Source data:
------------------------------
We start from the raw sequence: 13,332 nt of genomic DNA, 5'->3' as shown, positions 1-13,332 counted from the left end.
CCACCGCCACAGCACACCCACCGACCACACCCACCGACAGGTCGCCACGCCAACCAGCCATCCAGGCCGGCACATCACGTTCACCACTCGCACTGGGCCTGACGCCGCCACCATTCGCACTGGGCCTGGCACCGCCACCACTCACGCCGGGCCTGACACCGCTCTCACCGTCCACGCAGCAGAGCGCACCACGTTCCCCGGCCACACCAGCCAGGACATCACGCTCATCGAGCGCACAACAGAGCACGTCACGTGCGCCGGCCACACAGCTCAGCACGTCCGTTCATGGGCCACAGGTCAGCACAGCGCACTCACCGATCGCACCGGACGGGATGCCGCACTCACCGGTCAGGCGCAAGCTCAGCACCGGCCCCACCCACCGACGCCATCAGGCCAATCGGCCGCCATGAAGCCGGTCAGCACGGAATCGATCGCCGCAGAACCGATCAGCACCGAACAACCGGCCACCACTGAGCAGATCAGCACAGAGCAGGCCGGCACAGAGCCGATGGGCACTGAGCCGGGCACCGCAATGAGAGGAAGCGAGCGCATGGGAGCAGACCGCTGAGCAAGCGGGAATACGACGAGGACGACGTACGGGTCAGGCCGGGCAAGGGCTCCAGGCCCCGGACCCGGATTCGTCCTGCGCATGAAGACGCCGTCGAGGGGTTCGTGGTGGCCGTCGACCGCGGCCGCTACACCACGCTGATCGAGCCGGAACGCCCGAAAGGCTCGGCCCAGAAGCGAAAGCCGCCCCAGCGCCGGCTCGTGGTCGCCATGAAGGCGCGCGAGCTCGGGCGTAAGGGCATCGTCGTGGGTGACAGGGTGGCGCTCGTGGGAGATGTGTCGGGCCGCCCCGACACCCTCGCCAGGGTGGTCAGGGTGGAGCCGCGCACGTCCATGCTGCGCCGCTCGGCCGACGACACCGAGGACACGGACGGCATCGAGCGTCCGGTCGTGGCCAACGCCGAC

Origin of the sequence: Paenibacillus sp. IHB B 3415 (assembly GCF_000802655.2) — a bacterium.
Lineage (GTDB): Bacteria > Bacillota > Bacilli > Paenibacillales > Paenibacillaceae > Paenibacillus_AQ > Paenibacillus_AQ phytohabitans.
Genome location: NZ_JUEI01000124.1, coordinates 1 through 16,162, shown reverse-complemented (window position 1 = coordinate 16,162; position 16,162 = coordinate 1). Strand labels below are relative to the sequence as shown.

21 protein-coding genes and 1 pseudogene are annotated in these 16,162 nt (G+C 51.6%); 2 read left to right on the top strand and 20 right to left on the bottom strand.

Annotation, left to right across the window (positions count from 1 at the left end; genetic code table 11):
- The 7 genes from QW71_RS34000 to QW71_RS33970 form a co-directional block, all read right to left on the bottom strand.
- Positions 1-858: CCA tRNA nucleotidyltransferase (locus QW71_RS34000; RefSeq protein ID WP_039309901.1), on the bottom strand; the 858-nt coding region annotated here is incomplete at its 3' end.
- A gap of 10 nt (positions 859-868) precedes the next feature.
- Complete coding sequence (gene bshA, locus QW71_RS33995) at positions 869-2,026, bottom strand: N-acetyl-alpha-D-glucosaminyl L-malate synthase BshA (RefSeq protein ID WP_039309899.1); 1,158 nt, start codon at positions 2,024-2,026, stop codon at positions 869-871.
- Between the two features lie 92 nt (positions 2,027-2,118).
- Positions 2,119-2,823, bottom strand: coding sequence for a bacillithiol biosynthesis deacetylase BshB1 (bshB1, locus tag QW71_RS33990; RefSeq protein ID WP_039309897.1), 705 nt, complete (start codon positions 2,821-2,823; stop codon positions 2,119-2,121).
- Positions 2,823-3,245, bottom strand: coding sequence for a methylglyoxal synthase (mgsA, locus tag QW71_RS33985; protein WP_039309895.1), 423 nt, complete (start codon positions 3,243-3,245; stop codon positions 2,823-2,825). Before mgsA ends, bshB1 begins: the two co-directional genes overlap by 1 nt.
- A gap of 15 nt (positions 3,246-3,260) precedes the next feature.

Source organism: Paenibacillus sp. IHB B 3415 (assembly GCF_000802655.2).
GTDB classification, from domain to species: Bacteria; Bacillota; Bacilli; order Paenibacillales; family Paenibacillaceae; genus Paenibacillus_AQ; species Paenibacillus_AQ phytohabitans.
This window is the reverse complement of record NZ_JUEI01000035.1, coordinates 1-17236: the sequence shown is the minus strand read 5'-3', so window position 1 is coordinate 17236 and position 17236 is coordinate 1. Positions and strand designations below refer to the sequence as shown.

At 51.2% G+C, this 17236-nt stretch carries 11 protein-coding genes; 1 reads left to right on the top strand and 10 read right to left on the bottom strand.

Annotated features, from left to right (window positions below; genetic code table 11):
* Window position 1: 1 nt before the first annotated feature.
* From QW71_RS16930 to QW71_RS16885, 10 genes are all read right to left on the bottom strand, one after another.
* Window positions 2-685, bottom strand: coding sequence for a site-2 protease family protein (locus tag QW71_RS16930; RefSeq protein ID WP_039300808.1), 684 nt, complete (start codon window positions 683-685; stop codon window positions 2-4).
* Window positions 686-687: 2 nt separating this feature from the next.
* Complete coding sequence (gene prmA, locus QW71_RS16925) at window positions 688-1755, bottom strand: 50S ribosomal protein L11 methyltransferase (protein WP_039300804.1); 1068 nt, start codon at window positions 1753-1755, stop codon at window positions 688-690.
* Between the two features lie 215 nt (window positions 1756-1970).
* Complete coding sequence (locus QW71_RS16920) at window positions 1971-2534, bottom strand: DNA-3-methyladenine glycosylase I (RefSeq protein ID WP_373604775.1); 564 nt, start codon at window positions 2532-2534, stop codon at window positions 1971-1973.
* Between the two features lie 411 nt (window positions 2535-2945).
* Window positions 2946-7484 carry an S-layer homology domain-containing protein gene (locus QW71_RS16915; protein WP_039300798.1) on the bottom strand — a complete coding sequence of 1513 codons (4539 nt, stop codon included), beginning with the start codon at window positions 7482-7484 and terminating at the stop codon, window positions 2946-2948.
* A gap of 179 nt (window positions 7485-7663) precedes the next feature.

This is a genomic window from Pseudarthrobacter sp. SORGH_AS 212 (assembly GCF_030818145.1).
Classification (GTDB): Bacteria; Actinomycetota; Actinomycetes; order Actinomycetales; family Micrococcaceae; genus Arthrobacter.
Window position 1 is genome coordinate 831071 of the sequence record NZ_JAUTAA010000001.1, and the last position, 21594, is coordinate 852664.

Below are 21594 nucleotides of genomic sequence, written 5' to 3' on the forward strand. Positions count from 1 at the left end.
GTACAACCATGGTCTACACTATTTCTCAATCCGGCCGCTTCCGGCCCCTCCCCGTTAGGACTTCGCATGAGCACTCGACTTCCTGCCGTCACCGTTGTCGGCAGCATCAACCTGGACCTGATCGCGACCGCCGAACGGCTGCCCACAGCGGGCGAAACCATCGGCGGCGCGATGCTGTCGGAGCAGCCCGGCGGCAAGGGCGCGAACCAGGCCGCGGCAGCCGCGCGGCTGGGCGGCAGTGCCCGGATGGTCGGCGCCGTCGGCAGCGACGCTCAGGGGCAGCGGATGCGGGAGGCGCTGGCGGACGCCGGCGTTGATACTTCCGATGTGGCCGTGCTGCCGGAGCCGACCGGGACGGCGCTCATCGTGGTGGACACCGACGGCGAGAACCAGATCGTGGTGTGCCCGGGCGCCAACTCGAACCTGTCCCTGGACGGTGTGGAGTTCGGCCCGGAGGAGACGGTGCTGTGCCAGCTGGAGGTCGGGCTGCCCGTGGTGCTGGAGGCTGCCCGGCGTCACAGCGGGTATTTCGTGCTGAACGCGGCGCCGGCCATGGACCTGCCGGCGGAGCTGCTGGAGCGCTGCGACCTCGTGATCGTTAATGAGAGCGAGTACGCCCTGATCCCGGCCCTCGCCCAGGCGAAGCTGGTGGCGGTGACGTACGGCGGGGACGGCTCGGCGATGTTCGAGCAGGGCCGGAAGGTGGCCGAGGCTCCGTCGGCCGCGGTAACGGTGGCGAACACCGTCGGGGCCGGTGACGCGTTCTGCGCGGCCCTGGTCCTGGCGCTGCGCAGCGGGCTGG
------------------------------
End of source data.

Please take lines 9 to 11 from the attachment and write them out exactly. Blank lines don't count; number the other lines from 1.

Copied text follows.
- Positions 1-858: CCA tRNA nucleotidyltransferase (locus QW71_RS34000; RefSeq protein ID WP_039309901.1), on the bottom strand; the 858-nt coding region annotated here is incomplete at its 3' end.
- A gap of 10 nt (positions 859-868) precedes the next feature.
- Complete coding sequence (gene bshA, locus QW71_RS33995) at positions 869-2,026, bottom strand: N-acetyl-alpha-D-glucosaminyl L-malate synthase BshA (RefSeq protein ID WP_039309899.1); 1,158 nt, start codon at positions 2,024-2,026, stop codon at positions 869-871.